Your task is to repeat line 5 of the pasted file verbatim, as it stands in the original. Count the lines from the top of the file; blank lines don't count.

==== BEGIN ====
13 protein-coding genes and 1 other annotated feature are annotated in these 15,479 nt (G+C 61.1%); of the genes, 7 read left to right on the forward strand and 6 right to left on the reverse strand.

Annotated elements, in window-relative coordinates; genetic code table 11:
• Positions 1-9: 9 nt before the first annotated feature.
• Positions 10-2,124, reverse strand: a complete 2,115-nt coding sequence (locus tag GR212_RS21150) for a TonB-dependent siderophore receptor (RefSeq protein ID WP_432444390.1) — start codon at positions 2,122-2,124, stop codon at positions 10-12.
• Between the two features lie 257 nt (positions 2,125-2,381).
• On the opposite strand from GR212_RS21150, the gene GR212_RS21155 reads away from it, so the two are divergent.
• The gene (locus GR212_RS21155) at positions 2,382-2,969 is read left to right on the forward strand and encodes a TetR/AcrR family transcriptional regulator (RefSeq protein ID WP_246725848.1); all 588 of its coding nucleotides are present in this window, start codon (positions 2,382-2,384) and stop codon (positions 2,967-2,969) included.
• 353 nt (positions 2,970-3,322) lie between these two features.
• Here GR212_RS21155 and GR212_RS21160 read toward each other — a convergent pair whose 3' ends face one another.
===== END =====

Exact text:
• Between the two features lie 257 nt (positions 2,125-2,381).